Tuesday, January 28, 2014

Shot In The Dark

It has never been easier to create stunning astral photos. Here's how.
Text & Photography By Tom Bol Published in Shooting
Shot In The Dark
I shoot all my night images in manual mode, which allows me to easily adjust exposure. Automatic modes like aperture and shutter priority often miscalculate the exposure, attempting to lighten a scene that should be dark.

I normally shoot wide open around ƒ/2.8 or ƒ/4. Why? Because you need the added light from a large aperture opening, and chances are, depth of field isn't as critical. For my white balance, I prefer Incandescent. This white balance will turn the night sky into a purple pincushion of stars and looks great for the Milky Way.

Next, I'll turn on my camera's long-exposure noise reduction. My shutter speeds are going to be slow, so turning on long-exposure noise reduction in-camera greatly reduces noise over a long exposure. Note that enabling this feature will double your exposure time, so if you take a one-hour star-trail shot, your camera will process the shot for one hour after the shutter closes.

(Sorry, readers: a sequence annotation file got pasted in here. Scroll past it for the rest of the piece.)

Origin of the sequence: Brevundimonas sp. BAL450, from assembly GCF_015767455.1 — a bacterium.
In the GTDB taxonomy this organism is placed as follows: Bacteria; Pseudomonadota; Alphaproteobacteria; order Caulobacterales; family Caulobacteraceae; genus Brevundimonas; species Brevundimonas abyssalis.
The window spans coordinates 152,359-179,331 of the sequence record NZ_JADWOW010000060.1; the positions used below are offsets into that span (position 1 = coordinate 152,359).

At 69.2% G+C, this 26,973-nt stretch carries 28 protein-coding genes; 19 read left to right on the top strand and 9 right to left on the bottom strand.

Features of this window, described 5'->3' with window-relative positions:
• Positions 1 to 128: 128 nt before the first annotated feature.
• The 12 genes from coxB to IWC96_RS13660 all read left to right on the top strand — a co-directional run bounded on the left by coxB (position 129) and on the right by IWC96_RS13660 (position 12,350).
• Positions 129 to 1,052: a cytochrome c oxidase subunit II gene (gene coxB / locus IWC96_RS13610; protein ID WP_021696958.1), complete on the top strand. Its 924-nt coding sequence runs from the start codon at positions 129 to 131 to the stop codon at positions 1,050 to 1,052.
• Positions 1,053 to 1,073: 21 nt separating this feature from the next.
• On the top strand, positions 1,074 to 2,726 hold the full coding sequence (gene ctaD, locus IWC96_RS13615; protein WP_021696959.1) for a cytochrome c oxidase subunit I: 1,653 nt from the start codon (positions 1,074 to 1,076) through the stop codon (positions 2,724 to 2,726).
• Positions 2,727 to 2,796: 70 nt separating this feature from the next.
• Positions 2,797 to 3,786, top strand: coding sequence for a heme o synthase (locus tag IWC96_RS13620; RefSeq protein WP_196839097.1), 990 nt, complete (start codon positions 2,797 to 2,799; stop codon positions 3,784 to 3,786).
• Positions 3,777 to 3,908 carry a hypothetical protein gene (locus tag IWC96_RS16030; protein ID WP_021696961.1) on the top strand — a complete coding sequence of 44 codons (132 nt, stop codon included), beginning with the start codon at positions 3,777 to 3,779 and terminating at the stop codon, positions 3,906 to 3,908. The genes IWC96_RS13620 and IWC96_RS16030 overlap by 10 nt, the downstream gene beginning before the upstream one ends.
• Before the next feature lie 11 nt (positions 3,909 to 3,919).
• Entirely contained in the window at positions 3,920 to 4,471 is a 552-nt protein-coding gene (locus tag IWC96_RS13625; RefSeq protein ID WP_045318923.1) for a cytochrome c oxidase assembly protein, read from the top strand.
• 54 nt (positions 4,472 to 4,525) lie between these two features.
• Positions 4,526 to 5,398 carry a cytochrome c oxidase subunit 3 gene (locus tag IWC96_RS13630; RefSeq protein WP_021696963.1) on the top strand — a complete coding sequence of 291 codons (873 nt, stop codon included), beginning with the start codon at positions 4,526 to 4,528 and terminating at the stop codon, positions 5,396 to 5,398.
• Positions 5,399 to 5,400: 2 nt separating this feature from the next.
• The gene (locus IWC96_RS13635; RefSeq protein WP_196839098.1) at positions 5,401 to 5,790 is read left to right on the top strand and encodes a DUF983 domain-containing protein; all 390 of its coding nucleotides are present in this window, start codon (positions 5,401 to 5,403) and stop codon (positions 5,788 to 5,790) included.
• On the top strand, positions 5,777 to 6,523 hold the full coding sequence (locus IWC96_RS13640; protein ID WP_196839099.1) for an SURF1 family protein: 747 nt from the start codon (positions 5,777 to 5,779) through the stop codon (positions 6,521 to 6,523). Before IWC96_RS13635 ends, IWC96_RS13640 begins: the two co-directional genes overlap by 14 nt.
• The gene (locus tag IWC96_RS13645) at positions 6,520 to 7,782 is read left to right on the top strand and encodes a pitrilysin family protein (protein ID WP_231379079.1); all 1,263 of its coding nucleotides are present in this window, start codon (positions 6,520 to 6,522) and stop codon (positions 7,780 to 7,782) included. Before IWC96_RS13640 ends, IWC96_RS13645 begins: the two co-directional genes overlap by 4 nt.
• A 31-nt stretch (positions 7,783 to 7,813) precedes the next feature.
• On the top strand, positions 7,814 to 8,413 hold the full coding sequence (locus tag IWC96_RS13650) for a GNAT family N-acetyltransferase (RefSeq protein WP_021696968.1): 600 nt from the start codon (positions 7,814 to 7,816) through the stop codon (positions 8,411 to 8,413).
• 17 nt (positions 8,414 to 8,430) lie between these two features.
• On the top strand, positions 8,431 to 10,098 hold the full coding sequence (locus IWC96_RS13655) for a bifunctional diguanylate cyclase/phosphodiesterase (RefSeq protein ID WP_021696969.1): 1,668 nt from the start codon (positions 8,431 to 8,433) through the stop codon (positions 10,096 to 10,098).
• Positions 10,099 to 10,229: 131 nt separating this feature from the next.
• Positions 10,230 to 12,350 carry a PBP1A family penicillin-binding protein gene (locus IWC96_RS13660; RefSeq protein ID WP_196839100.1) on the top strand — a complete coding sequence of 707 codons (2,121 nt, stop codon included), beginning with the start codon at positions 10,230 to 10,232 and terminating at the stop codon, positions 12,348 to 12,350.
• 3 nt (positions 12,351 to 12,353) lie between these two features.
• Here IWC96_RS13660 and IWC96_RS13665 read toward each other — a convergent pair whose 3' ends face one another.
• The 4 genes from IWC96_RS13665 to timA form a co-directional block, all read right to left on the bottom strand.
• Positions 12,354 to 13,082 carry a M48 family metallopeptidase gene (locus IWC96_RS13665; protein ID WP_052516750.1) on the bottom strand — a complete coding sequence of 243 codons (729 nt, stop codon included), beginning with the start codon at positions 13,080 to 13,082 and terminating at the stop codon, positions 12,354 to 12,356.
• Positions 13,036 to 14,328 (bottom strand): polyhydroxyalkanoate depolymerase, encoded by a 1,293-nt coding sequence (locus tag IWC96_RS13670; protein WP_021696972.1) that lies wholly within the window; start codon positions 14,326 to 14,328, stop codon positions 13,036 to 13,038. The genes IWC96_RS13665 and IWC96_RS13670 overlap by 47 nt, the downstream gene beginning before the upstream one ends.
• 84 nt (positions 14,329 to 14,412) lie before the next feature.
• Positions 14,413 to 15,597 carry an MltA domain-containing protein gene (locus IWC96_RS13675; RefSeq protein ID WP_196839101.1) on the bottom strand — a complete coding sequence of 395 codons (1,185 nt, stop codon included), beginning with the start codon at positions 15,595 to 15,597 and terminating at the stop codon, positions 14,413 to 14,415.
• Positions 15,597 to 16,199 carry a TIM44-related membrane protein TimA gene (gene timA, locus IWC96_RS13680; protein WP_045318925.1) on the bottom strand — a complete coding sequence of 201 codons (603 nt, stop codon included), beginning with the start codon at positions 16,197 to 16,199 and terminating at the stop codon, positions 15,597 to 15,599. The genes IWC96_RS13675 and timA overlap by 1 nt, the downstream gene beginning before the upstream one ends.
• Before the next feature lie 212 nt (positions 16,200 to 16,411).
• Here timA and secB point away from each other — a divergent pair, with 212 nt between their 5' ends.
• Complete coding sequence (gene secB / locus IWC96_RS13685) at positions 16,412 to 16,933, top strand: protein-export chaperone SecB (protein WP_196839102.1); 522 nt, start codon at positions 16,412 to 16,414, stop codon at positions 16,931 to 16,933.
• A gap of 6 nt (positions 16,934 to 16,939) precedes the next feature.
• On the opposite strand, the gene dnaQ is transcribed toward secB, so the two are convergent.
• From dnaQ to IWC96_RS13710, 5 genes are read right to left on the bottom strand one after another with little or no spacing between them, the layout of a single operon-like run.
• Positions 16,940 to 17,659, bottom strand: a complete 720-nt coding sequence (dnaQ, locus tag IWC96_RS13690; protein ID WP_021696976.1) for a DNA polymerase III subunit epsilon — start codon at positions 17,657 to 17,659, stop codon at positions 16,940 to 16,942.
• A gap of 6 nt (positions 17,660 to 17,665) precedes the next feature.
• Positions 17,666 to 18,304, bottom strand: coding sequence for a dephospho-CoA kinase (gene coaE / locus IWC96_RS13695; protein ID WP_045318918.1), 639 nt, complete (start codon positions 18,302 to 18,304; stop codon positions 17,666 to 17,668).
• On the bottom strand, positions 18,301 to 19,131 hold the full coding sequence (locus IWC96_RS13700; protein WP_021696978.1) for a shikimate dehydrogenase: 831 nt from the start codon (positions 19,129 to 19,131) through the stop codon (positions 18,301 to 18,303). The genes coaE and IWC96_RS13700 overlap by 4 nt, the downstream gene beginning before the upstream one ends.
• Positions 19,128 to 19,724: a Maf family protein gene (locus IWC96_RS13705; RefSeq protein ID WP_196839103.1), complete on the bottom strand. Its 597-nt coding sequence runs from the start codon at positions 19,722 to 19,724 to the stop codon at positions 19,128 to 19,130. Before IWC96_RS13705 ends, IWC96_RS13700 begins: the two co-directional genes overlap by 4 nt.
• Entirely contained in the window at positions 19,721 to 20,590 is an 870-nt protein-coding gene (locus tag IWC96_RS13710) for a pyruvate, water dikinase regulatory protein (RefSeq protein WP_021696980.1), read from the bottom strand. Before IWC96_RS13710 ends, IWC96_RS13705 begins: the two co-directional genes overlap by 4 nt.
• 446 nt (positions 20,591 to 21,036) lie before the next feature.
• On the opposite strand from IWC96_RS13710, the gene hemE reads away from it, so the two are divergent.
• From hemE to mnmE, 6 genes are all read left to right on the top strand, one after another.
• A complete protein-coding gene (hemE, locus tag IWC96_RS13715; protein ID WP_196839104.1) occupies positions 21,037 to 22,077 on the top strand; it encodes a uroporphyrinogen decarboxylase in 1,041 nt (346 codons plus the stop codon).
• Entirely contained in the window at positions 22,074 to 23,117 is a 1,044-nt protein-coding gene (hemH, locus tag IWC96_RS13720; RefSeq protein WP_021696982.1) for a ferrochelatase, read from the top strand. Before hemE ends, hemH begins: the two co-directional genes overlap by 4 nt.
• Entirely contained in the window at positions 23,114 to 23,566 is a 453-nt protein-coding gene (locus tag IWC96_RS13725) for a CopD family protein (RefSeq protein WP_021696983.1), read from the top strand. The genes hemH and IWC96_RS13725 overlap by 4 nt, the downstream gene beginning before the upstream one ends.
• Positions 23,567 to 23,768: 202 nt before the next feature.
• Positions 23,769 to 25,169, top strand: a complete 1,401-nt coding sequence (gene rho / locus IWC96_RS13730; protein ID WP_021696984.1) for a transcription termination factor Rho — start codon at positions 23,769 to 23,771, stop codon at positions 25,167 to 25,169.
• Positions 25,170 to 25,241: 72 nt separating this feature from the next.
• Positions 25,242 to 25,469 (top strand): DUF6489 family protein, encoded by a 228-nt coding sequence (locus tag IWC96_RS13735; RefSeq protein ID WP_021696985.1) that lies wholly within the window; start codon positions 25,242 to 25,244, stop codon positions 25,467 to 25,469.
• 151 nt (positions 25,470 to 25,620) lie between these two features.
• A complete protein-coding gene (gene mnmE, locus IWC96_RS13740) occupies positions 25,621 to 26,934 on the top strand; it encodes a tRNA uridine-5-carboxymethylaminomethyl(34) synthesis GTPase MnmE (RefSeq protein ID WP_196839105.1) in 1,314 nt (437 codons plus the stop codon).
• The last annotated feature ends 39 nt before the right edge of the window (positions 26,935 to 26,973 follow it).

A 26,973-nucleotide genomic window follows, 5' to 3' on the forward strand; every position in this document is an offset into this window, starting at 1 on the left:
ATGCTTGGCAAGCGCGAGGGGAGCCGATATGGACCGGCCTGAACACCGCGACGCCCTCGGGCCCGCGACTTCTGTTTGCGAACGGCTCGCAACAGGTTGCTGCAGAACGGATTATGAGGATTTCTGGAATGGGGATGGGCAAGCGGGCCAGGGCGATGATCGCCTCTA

This is the crux of night photography, especially star trails without foreground. I always bring an inexpensive rechargeable flashlight with me on night shoots. Sometimes I use this for light painting, but other times I use this to shine on foreground subject matter to help me focus in the dark.

The first step with focusing at night is turning off your autofocus. Your camera autofocus won't work, and if your shutter is linked to focus priority, your camera won't shoot. I start by setting my focus to the infinity mark (the "figure 8" symbol located in the distance scale on your lens barrel). Line it up with the focus mark on your lens, and you've focused at infinity. But this may not be perfect focus. Infinity focus is a reference, but will slightly vary on the lens. I often focus to infinity, then back off just a tiny amount and take a shot. I'll review my image after capture on my LCD screen to check critical focus. If I'm off just a little, I'll slightly adjust the focus and try again.

If this sounds tedious, just think of it this way: Once you know where the accurate infinity focus is on your lens, memorize it. The next time you shoot at night, set your focus to that mark. I'll even attach a piece of gaffer's tape on my lens to hold the focus in place.

A new tool that many photographers like for focusing at night is the CamRanger. This device allows you to set your focus using an iPad (or iPhone). Viewing the larger screen is nice and dramatically helps with focus. You can tap anywhere on your iPad screen, and the camera will focus on this point. The CamRanger goes a lot further than just being a focus aid. It also allows you to adjust settings and remotely trigger your camera. Just imagine shooting that star-trail shot from the warm interior of your car!

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